As negotiations continue in Washington over the debt ceiling, many are warning of the potentially devastating consequences of a default on U.S. government bills. Even if a last-minute deal is reached, prolonged uncertainty could drive up borrowing costs and destabilize already volatile financial markets, leading to setbacks in business investment and employment and stymying public works financing. Moreover, this conflict could undermine long-term confidence in U.S. stability, with long-lasting effects on investors. Consequently, investors are beginning to demand higher interest rates. If investors lost confidence in Washington leaders, they could panic, and the many vulnerabilities in the banking system could cause widespread problems. A sudden rise in interest rates would be a big problem for companies with large amounts of debt, and a widespread drop in stock prices would undermine consumer confidence, deplete public resources and inflate the cost of living, thereby forcing consumers to take on more debt.
Moreover, the smooth functioning of federal agencies is already a headache for state and local governments, and a prolonged process could stall large infrastructure projects. The United States has the lowest borrowing costs in the world because governments and institutions prefer to hold their wealth in dollars and government bonds, financial instruments that are not considered at risk of default. Over time, however, these reserves are beginning to migrate to other currencies, and ultimately, another country may become the preferred port for large cash reserves.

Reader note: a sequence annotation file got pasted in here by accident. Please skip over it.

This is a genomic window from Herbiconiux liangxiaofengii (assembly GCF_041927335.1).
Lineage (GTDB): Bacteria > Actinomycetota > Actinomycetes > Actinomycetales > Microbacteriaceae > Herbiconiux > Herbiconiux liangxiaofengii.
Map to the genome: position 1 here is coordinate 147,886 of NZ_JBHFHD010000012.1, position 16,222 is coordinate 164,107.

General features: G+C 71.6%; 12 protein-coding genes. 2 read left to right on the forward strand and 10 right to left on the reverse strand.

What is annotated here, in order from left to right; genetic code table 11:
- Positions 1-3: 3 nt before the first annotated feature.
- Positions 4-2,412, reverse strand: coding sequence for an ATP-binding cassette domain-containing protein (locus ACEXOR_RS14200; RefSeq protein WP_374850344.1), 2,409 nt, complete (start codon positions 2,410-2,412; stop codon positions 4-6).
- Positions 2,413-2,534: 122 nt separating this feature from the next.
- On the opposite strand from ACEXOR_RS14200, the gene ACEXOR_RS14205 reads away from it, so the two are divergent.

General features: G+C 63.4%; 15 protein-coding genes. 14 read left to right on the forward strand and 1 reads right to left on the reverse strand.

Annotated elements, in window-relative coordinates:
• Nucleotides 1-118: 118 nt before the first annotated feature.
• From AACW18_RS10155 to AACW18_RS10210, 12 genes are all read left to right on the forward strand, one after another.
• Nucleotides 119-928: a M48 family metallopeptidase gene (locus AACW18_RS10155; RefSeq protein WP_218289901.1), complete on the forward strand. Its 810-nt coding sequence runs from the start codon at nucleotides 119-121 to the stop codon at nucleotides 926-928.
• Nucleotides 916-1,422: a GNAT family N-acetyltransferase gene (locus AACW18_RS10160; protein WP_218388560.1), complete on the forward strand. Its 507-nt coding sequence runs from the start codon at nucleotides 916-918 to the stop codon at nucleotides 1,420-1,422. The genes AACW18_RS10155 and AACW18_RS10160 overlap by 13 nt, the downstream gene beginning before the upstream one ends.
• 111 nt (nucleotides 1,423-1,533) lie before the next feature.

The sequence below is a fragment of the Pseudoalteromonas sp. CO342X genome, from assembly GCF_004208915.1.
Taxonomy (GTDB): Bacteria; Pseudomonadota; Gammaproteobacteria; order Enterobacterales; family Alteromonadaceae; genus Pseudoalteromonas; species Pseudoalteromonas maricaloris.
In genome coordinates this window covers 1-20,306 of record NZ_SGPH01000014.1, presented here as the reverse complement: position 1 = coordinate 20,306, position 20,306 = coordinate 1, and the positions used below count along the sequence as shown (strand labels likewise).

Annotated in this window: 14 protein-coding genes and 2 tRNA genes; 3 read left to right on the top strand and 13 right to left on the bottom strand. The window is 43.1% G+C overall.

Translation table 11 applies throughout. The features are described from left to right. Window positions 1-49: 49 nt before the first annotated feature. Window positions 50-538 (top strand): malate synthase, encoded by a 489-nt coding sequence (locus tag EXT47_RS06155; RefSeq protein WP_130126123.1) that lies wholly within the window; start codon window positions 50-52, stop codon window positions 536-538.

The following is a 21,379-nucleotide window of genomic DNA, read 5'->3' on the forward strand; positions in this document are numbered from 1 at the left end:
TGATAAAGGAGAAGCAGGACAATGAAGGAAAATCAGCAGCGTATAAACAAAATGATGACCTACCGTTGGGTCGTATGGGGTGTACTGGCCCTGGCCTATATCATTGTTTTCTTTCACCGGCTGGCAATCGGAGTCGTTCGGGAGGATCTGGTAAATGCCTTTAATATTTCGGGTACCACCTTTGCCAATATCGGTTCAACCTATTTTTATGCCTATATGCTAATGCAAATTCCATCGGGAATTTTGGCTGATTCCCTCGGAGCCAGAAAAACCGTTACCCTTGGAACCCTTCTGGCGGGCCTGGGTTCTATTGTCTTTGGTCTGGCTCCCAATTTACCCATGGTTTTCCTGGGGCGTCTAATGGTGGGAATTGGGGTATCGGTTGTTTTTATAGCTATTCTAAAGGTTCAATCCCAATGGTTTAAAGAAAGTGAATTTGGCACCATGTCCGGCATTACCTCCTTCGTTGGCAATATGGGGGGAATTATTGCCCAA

Credit rating agencies could downgrade U.S. government bonds again, as they did in 2011 when they downgraded U.S. government bonds from AAA to AA+ even after a deal was reached and the debt ceiling was raised. Although it is unclear what will happen if X dates go by, experts predict that the Treasury will continue to make interest payments on debt, but delay other obligations, such as payments to government contractors, veterans and doctors treating Medicaid patients.
It is not clear what will happen if X dates go by, but most experts predict that the Treasury will make interest payments on debt but delay other obligations, such as payments to government contractors, veterans, and doctors treating Medicaid patients. However, Brookings Institution economist William G. Gale said, “These are all defaults, just different groups of defaults.” In 2011, the Budget Control Act led to a decade-long financial crisis, with the cap criticized by progressives, which prevents the federal government from responding to new needs and crises. The economic turmoil from the debt ceiling conflict comes at a delicate time when Federal Reserve policymakers are trying to keep inflation under control without triggering a recession.